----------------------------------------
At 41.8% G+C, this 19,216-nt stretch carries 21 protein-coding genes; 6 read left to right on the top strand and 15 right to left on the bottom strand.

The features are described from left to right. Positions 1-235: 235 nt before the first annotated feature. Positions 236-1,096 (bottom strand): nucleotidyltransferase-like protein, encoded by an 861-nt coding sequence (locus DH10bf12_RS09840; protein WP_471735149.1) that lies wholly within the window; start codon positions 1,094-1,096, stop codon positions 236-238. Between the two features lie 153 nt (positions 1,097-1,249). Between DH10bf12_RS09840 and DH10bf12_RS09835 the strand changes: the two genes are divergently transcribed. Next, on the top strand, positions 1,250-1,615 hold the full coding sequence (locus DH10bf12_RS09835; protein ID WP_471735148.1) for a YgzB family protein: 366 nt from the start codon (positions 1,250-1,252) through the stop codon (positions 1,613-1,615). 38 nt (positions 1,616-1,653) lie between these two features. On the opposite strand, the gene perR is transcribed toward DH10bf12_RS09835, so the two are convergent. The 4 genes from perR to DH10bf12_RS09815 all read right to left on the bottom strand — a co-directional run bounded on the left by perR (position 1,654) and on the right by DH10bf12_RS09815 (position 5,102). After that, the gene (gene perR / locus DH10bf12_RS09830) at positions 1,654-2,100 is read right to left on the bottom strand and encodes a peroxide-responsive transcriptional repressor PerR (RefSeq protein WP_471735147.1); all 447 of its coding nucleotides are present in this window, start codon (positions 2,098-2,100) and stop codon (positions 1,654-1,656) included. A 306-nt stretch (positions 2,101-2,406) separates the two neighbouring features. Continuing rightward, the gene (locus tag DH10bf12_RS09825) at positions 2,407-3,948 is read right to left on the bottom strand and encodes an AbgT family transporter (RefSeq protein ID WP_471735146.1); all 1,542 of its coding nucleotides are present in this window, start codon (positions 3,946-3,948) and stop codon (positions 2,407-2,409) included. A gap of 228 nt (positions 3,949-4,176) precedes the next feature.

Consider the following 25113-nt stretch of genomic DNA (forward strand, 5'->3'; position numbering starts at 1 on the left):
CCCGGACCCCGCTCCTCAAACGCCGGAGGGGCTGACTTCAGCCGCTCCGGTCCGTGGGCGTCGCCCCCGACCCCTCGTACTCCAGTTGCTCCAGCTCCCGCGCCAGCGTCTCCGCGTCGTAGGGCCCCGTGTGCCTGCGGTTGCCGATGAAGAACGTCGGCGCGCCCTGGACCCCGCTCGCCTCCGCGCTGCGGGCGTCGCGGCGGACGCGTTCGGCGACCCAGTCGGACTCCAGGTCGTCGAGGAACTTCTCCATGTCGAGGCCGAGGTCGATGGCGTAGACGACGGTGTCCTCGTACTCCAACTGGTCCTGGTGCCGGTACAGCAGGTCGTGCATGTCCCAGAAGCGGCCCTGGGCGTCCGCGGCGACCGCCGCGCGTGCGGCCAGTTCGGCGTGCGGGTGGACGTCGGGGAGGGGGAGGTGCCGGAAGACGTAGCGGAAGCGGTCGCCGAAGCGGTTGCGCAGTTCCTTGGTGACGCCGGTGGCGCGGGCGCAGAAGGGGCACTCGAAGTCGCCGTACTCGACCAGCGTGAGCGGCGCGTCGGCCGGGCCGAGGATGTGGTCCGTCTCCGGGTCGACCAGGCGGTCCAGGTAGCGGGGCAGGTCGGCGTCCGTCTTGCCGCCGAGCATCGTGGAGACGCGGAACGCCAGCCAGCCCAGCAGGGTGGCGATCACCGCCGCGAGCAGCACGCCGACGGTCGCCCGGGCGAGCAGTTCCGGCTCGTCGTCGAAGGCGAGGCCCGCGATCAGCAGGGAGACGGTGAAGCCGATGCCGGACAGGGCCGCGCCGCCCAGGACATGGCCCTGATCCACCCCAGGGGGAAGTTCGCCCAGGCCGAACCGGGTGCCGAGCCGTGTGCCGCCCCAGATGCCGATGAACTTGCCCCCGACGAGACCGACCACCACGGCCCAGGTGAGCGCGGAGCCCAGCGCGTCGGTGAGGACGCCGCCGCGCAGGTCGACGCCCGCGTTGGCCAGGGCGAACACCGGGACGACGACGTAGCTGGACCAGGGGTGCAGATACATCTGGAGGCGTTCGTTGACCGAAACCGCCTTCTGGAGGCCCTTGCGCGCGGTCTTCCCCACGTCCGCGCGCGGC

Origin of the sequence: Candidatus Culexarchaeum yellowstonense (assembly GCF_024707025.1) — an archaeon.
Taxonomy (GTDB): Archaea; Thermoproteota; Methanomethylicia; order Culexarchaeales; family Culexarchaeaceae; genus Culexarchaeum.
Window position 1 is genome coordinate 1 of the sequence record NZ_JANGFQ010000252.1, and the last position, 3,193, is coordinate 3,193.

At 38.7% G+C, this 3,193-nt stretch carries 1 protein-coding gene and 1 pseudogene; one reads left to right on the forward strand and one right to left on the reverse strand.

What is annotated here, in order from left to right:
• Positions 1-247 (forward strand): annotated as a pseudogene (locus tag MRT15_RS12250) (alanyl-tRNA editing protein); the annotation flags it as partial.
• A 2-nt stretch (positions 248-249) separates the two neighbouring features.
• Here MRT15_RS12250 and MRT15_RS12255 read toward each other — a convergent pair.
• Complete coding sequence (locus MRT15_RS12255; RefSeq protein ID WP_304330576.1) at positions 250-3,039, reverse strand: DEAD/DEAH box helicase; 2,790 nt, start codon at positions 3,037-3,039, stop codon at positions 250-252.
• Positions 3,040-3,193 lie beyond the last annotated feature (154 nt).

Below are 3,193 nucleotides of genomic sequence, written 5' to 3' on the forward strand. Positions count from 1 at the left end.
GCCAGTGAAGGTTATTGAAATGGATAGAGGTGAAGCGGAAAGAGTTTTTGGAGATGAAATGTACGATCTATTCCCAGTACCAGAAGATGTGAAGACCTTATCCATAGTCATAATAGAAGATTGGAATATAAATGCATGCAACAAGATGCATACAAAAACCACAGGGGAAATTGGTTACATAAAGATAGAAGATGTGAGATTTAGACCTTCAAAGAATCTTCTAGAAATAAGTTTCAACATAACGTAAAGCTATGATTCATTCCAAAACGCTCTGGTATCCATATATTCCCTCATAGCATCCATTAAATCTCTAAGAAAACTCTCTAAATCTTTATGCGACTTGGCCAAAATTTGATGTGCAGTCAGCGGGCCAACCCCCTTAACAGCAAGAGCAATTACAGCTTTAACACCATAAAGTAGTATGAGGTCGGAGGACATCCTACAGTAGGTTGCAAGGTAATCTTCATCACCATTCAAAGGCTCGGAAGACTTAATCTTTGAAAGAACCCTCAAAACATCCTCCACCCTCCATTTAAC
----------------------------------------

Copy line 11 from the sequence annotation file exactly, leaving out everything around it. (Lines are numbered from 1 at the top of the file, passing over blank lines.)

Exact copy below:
• A 2-nt stretch (positions 248-249) separates the two neighbouring features.